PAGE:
With today’s medical advances, we are being presented with many methods to deal with acne problems. With such a myriad of solutions available to us, frankly it can be quite confusing to the layman. To help us understand this issue more, let us look at the different methods for the treatment of acne if your acne is not responding to over the counter (OTC) medications.
First, it would be wise to visit your local GP. If after two months the acne still does not seem to be improving, ask for a referral to a dermatologist. Treatments for acne differ in various countries and what is acceptable in one may not be available in another.
One of the most common treatments for acne is an antibiotic like tetracycline. This will kill the bacteria present in the blocked hair follicle, thus reducing the inflammation. It may need to be taken for some months, but is considered quite safe.
The acne can also be treated externally by using erythromycin or benzoyl peroxide. While this reduces the bacteria causing the problem, it is really treating the symptoms rather than the cause. That is, the oil secretion and abnormal cell behaviour that blocks the follicle in the first place. So unfortunately, the acne will usually reappear within some weeks of the treatment being stopped.
The best thing to do is to reduce the amount of oil being secreted, and this can be accomplished by taking Vitamin A derivatives (marketed as Accutane). There are many harsh side effects, such as nosebleeds and dry skin with this treatment, so it must be done under the close supervision of the dermatologist. On the good side, over 80% of patients are permanently cured of acne. It was once thought that liver damage and depression could occur, but this is unsubstantiated. Birth defects can occur if taken by pregnant women, but the patient also taking the contraceptive pill before beginning the treatment avoids this.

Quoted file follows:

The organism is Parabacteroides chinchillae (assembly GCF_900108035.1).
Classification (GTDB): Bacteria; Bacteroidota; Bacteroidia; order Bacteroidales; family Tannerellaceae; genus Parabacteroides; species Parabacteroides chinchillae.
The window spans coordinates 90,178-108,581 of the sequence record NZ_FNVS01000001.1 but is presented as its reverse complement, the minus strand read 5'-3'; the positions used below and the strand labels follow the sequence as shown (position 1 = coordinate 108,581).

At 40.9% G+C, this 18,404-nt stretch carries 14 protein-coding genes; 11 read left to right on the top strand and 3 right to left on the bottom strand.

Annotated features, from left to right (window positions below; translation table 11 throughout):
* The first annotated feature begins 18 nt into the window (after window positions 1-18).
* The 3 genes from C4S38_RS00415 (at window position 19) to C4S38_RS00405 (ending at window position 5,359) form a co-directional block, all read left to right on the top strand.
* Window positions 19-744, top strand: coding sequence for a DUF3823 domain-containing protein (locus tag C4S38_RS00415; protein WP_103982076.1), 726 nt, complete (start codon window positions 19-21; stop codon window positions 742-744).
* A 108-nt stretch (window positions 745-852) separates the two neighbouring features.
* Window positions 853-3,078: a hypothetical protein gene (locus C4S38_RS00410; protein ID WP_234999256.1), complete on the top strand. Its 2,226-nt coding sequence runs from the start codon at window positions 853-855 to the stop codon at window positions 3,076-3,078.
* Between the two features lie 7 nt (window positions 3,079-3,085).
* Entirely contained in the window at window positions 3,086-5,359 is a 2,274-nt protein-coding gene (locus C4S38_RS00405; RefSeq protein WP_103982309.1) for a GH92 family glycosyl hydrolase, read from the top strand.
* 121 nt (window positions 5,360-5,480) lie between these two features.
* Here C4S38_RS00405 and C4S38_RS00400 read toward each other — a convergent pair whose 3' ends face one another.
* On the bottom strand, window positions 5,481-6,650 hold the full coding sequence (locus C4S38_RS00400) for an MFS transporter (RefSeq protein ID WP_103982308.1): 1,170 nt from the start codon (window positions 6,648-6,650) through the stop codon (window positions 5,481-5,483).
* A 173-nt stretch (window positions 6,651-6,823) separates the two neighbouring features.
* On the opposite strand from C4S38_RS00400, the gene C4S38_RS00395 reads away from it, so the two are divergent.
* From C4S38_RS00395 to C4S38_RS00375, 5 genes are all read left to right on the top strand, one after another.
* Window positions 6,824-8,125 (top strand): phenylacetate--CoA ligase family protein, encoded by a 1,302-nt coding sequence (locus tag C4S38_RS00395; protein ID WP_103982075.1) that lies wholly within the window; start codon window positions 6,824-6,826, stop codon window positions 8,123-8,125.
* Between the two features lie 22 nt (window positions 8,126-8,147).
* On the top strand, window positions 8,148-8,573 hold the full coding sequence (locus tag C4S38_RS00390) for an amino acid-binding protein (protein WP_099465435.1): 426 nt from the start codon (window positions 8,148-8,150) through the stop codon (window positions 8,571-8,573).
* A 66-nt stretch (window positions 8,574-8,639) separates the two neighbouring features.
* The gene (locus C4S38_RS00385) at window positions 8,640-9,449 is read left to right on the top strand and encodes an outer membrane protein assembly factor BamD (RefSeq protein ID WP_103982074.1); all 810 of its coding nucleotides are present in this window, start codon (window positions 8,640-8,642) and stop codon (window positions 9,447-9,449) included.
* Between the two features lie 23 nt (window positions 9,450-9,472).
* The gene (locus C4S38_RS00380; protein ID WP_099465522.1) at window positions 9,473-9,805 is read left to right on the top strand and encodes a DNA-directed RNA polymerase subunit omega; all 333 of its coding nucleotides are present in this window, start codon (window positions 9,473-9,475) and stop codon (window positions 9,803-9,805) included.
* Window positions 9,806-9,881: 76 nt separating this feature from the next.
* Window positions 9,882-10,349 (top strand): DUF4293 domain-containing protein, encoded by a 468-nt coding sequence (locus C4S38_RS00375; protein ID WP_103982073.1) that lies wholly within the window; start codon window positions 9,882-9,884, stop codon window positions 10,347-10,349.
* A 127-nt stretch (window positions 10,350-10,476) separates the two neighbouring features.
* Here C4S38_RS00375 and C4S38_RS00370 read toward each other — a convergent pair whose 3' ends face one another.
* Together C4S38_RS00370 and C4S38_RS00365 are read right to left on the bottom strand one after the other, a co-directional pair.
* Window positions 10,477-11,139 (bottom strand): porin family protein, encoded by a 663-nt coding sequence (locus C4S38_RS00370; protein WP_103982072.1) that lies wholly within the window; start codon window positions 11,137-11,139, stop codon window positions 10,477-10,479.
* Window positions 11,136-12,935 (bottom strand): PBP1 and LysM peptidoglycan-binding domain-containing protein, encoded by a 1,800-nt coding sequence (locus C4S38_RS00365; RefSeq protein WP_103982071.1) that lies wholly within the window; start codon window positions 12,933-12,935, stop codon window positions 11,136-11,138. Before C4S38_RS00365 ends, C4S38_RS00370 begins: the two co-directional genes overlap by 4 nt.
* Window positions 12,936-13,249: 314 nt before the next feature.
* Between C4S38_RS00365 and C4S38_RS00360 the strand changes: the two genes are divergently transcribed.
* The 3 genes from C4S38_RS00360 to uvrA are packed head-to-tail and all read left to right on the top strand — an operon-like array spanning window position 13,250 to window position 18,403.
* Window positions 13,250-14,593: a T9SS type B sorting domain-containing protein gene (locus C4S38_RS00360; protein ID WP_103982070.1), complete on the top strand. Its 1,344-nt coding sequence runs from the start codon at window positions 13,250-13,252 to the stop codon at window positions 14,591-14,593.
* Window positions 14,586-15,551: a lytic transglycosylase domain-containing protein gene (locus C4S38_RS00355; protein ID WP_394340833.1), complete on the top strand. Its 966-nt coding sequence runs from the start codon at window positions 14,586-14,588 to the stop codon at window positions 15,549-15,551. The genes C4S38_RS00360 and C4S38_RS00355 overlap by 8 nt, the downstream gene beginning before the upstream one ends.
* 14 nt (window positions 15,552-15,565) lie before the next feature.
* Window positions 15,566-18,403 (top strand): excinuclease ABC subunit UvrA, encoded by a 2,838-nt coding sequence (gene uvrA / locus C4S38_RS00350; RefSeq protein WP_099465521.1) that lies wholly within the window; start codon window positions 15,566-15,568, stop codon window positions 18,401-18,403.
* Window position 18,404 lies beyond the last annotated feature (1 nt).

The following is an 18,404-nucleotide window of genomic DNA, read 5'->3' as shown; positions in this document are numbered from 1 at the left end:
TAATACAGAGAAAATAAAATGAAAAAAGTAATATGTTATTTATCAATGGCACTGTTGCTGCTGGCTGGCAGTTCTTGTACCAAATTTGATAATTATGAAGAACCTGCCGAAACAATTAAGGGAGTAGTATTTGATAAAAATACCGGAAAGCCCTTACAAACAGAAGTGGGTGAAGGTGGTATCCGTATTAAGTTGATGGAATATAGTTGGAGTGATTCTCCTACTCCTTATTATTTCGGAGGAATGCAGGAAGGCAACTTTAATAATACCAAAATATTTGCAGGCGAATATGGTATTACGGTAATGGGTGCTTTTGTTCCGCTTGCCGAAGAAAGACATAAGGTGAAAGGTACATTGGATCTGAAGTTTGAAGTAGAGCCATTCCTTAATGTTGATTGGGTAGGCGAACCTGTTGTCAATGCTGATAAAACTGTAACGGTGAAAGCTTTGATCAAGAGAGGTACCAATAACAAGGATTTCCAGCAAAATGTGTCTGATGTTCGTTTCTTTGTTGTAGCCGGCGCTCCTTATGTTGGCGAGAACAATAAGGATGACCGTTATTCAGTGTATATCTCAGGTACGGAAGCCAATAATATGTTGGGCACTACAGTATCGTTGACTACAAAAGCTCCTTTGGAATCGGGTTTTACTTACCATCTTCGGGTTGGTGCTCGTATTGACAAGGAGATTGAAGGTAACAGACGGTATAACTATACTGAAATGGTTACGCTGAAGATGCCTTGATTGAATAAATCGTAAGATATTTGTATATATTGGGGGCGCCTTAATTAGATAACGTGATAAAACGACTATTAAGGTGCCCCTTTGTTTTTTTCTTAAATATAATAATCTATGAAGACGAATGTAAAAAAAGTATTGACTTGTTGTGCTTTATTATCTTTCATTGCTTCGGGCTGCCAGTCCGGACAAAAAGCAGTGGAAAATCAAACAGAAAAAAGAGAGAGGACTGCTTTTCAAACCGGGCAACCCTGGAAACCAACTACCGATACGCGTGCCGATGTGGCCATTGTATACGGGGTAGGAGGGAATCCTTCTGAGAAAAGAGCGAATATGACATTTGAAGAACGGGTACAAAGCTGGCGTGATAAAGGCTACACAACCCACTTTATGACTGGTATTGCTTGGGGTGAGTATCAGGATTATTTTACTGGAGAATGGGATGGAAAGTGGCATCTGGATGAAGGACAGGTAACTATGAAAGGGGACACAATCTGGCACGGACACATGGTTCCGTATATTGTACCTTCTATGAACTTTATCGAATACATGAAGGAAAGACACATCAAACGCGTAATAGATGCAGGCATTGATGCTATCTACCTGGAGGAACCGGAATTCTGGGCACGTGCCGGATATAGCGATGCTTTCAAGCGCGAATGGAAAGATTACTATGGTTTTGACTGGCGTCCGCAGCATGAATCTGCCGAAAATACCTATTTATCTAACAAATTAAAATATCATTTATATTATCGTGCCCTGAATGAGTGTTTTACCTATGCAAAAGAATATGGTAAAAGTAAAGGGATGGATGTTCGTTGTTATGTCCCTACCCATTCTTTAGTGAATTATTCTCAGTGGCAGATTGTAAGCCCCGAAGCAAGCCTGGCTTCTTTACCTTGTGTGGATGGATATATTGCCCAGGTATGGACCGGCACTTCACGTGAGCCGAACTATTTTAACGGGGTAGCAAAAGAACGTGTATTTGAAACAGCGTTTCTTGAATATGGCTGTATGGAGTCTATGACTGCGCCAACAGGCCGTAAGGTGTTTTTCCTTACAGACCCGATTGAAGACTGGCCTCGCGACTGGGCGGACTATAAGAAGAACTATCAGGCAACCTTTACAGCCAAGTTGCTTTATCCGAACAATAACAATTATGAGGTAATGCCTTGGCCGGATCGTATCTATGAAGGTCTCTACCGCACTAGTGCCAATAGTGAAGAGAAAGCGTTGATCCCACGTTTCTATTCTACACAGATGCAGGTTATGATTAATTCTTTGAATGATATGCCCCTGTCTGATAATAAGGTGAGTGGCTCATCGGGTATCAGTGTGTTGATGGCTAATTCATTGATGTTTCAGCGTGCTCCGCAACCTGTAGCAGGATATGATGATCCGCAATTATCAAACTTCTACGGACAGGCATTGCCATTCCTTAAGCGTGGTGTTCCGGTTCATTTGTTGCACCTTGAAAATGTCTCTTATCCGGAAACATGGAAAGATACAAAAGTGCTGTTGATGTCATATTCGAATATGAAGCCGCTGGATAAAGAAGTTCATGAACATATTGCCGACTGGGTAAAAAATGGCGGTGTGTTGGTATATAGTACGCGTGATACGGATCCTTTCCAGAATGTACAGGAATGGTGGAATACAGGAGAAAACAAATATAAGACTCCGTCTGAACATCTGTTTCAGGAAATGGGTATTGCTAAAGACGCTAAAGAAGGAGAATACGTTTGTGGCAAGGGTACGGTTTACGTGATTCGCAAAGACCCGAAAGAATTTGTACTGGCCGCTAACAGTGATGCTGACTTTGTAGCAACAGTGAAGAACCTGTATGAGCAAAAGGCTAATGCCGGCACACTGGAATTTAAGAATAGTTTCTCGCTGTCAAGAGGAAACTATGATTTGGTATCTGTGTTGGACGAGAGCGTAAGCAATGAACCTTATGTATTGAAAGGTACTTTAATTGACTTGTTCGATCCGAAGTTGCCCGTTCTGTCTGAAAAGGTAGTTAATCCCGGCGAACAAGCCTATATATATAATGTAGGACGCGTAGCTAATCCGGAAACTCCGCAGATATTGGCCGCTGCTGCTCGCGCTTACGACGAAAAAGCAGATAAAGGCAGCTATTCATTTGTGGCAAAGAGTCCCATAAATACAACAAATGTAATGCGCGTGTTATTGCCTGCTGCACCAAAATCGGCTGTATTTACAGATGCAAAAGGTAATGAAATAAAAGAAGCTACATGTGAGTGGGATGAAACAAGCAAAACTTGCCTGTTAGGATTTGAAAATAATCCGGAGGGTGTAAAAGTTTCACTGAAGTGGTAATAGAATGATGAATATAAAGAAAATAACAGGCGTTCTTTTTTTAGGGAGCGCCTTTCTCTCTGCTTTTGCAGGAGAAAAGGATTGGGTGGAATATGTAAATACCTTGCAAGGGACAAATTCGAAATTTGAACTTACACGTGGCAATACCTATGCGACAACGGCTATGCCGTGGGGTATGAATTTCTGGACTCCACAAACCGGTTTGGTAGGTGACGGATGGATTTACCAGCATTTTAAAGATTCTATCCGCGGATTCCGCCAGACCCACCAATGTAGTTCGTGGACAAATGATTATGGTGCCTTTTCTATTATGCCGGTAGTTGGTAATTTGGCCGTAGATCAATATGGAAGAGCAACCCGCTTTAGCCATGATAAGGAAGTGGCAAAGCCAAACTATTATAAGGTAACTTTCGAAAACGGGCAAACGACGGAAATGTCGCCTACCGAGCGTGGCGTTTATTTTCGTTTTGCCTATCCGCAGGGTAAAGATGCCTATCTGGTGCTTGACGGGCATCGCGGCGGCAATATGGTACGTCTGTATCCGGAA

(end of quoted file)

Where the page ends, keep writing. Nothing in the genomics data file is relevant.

Exfoliating the skin is another treatment widely used in controlling acne. A chemical exfoliating agent such as salicylic acid or glycolic acid is used as a topical application to encourage the top layer of skin to peel off. This is not as horrible as it sounds, as only a microscopic layer dissolves. The same effect can also be accomplished by the use of an abrasive cloth or liquid scrub.
Sometimes, the contraceptive pill is prescribed for the control of acne. A combined oestrogen or progestogen pill (marketed as Diane) is the most effective and now there is a new one on the market though it may not be available in the USA which has fewer side effects.
Photosynthesis is yet another treatment. Sunlight has been used for a short term aid in the past. Now it has been found that intense blue light produced by specially made fluorescent tubes is far more efficient. Yoram Harth and Alan Shalita have conducted extensive tests and trials with this method and found it can reduce the inflamed lesions by 60 to 70% in about four weeks of treatment. It works best if the acne is mild to moderate and has no side effects.
Before you do anything for your can problems, please consult your doctor for each of the treatment. You may not be aware of some medical complications that may arise. Your present medical condition may prohibit you from some treatments. It may be wise for you to read more before you proceed with these treatments used to control and cure acne.